“Choose a job that you like, and you will never have to work a day in your life”-Confucius
How many times have you heard this advice? I grew up thinking that the only career path I should pursue is one where I love the work that I am doing. While I still strive to find these positions, I believe that work has inherent worth and that finding a job you love is a luxury that the millennial generation sees as normalcy.
This is a timely matter to discuss with college graduations having just passed throughout the month of May. A trending conversation topic, there was a recent Opinion piece in the New York Times that discussed the inherent value of work and the millennial generation obsession with, “do what you love”. There is such a tone of entitlement in those words. What about a statement like, “work to earn a living that will make you comfortable?” Many of my family members previously or currently work in the service industry, in jobs where they work days and evenings and weekends just to pay bills and earn a week’s worth of vacation at the end of the year.
Are we devaluing that work in advising everyone to follow their passions professionally?
Service jobs, tough jobs, need doing. They are available, and they are a source of income. Doing what you love is not an accessible notion for those just trying to get by. It’s not even necessarily the best option for the more privileged demographic of college graduates. Why?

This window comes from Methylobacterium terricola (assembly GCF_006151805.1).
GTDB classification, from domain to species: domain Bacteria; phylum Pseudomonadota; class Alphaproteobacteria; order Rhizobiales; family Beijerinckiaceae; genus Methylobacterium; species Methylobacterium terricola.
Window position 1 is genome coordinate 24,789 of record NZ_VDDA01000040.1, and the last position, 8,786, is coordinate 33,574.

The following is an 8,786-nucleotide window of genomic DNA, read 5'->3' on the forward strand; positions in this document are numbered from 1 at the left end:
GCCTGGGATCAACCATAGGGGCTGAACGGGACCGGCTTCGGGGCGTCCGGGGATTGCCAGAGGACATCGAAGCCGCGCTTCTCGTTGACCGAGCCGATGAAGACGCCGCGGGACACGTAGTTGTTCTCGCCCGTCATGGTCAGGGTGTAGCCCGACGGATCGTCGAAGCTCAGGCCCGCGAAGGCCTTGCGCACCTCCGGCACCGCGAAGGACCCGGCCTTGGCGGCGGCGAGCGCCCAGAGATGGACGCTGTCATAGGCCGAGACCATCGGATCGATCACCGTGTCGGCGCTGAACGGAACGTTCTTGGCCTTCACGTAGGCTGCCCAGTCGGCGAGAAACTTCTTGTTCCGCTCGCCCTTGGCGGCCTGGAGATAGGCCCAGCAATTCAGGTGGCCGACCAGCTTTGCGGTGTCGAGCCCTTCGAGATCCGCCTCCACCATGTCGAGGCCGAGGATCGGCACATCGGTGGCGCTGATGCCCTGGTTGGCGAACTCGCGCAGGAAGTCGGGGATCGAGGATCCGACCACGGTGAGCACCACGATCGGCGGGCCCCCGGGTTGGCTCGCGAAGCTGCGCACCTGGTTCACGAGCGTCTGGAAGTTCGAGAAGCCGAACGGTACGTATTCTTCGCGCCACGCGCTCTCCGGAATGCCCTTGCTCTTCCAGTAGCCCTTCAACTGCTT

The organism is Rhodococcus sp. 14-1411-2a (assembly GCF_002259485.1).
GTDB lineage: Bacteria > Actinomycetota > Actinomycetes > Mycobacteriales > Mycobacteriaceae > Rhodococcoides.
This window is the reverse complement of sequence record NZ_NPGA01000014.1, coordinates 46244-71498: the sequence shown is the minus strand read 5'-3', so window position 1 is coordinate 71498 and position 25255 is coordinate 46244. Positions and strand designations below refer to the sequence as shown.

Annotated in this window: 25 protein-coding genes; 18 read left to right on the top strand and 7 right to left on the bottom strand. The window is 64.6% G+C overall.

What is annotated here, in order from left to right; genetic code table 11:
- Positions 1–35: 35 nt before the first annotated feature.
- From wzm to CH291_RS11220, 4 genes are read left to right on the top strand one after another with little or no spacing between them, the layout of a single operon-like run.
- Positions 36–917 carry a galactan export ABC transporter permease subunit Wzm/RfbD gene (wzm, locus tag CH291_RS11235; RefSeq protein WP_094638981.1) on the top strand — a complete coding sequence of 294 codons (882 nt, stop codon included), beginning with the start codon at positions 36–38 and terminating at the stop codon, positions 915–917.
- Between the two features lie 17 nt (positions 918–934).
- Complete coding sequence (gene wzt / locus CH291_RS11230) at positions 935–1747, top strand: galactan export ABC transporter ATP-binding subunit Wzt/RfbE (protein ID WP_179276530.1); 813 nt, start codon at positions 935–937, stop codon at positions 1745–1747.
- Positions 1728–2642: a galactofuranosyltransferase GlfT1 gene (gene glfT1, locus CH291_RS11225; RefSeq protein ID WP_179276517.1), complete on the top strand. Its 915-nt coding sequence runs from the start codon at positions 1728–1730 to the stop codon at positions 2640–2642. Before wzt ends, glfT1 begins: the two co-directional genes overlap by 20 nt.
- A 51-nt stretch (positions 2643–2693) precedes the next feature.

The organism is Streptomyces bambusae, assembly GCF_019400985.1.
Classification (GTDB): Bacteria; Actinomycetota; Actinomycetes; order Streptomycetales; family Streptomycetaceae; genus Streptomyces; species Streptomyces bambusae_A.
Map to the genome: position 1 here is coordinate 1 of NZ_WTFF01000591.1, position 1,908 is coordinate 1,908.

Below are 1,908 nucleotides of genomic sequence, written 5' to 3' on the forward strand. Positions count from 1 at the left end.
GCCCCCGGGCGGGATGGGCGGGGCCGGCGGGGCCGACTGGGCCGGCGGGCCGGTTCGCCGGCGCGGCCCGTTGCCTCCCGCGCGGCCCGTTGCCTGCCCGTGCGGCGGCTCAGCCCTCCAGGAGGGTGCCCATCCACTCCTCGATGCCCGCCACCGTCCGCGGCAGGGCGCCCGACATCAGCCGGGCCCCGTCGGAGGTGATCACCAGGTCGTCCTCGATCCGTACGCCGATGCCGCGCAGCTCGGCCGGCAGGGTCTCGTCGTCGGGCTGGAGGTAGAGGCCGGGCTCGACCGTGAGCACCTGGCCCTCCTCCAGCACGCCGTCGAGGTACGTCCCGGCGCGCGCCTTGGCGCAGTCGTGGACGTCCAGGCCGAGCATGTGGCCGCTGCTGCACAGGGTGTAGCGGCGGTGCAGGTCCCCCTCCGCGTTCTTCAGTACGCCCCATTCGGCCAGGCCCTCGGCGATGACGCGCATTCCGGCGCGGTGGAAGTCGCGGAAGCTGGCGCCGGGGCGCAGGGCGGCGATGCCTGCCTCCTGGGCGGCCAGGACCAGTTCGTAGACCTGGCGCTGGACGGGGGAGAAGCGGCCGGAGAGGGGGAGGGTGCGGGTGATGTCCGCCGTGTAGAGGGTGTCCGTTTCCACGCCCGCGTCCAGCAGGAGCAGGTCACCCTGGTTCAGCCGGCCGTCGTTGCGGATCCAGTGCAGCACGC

Several reasons. Doing what you love doesn’t always pay the bills. I don’t know of a job that exists that fulfills all of one’s passions. And just because you love something, doesn’t mean you want to work in that field. Trust me on this last one. I love the outdoors, but I quickly found that working in the environmental field turned my interests into an emotionally draining chore.
So, why do millennials follow the “do what you love” notion?
A recent study suggests that Generation-Y (I identify this as late teens to mid-twenties entering the work force) values job fulfillment over salary benefits and security. Since this generation is the first to grow up with the internet, they have been exposed to more of the world’s problems and strive to be a part of the movement that can solve them. There’s also the idea that instead of getting married and identifying themselves through hobbies and home life, millennials identify with their jobs and create communities around where they work and with whom they work.
At some point, we need to reassess our personal values when it comes to work. I know I’ve had to do this several times throughout my very early and brief professional career. Family is of the utmost importance to me, and someday I hope to provide economic stability and security to my parents and close relatives the way that they have done for me. Although I still search for jobs that are fulfilling, even more so, I eventually want a job that will reasonably pay off my student loans so that I can spend less time worrying about finances, and more time cultivating meaningful relationships.
In Professor Gordon Marino’s words from the NYT Op-ed, “sometimes we should do what we hate, or what most needs doing, and do it as best we can.”